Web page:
Evaluation of Prevalence and Causes of Acute Kidney Injury and its Effect on Short Time Mortality in Intensive Care Unit Patients OC10-OC12
Dr. Fereidun Khaje ali,
Internal Medicine Department, Hajar Hospital, Shahrekord, Iran.
Introduction: Hospital mortality of Intensive Care Unit (ICU) patients has shown correlation with severity of the Acute Kidney Injury (AKI). There are a few studies regarding short term or long term morbidity and mortality of the ICU patients after hospital discharge.
Aim: The aim of the study was to evaluate predisposing factors, in hospital mortality and six months followup of the ICU admitted patients in two general hospitals.
Materials and Methods: This prospective descriptive study was carried out on 520 ICU admitted patients, in Hajar and Kashani Hospitals, Shahrekord, Iran. The patients were evaluated for causes of hospital admission and inpatient and outpatient mortalities three and six months after discharge. Data were collected and analyzed by SPSS version 19.0 through Spearman’s and Pearson’s correlation tests.
Results: Of 520 patients under study, 350 were male and others were female. Mean age of the patients was 55.06±23.3 years. During ICU admission, AKI developed in 147 (28.2%) patients. Based on RIFLE criteria, in the patients with AKI, prevalence of risk, injury and failure were 51 (35%), 44 (30%) and 52 (35%) patients respectively. In the patients older than 65, AKI was more common (p=0.03). In the patients with AKI compared to other patients, serum sodium (Na), Potassium (K), was higher but haemoglobin and platelet were significantly lower. During ICU admission 91 (17.5%) patients died, out of which 56 (38%) cases had AKI and 35 (9.3%) had not (p<0.001). Among dead patients, prevalence of risk, injury and failure were 16%, 30.3% and 53.5% respectively. Among the alive patients, after hospital discharge, 3 months survival were 55.1%, 54.9%, 46.8% and 68.9% in risk, injury, failure and non AKI groups respectively (p=0.002), however six months survival of the AKI patients were 54.7%, 46.3% and 24.9% in risk, injury and failure patients comparing to 69.2% in non AKI patients respectively (p=0.001).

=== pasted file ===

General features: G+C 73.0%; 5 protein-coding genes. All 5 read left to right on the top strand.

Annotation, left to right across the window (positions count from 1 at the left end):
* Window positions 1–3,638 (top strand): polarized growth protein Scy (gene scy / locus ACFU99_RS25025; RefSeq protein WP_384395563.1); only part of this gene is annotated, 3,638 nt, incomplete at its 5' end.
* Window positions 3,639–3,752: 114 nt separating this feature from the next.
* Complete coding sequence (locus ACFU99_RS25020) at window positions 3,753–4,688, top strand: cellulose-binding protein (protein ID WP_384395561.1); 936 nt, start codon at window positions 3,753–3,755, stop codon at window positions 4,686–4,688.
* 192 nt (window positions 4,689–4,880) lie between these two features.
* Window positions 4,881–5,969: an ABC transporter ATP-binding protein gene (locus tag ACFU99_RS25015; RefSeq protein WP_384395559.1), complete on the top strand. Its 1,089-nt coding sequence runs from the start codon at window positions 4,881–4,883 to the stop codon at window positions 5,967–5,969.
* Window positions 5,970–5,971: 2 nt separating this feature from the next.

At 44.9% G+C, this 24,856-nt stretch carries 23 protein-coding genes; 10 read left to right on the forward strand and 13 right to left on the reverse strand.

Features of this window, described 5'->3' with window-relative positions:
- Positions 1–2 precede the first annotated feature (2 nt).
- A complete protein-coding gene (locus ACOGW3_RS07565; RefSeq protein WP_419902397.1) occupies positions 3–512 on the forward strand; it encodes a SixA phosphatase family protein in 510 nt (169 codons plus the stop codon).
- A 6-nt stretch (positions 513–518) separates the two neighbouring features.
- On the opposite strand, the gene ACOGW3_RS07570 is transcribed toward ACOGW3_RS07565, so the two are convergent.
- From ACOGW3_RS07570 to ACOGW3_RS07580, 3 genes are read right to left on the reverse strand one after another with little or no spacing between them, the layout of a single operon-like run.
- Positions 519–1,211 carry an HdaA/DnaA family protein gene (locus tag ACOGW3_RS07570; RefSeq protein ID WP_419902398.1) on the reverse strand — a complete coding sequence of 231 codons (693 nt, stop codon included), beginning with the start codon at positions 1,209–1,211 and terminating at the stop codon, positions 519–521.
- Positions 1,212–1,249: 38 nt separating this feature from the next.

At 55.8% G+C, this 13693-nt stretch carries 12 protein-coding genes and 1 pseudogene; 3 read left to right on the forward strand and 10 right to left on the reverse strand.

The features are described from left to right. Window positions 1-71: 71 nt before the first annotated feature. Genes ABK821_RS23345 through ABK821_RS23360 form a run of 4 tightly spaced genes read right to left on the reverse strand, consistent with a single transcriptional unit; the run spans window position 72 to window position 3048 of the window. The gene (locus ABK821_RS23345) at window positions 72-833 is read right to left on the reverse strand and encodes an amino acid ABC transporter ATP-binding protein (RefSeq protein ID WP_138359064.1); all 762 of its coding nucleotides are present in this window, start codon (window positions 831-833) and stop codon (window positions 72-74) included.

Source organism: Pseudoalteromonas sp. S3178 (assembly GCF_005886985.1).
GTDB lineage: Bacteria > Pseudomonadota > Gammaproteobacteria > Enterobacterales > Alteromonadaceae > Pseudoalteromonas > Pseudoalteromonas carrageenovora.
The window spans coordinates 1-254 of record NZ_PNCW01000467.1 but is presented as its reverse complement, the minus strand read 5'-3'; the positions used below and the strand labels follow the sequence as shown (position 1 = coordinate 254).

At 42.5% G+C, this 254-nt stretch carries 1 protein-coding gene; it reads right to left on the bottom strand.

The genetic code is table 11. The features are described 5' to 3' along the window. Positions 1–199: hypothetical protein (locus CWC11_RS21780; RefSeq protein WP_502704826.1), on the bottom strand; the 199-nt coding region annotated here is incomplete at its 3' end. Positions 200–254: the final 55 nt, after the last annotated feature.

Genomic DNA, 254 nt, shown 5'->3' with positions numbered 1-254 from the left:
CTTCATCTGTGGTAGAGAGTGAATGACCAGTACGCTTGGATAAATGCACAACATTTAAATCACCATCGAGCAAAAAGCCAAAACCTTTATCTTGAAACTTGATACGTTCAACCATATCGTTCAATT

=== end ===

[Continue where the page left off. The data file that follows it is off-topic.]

Conclusion: The study showed that inpatient mortality and short term survival of the ICU admitted patients had correlation with severity of AKI, based on RIFLE criteria. So, proper prophylaxis and treatment methods for prevention of AKI are very important and critical in these patients.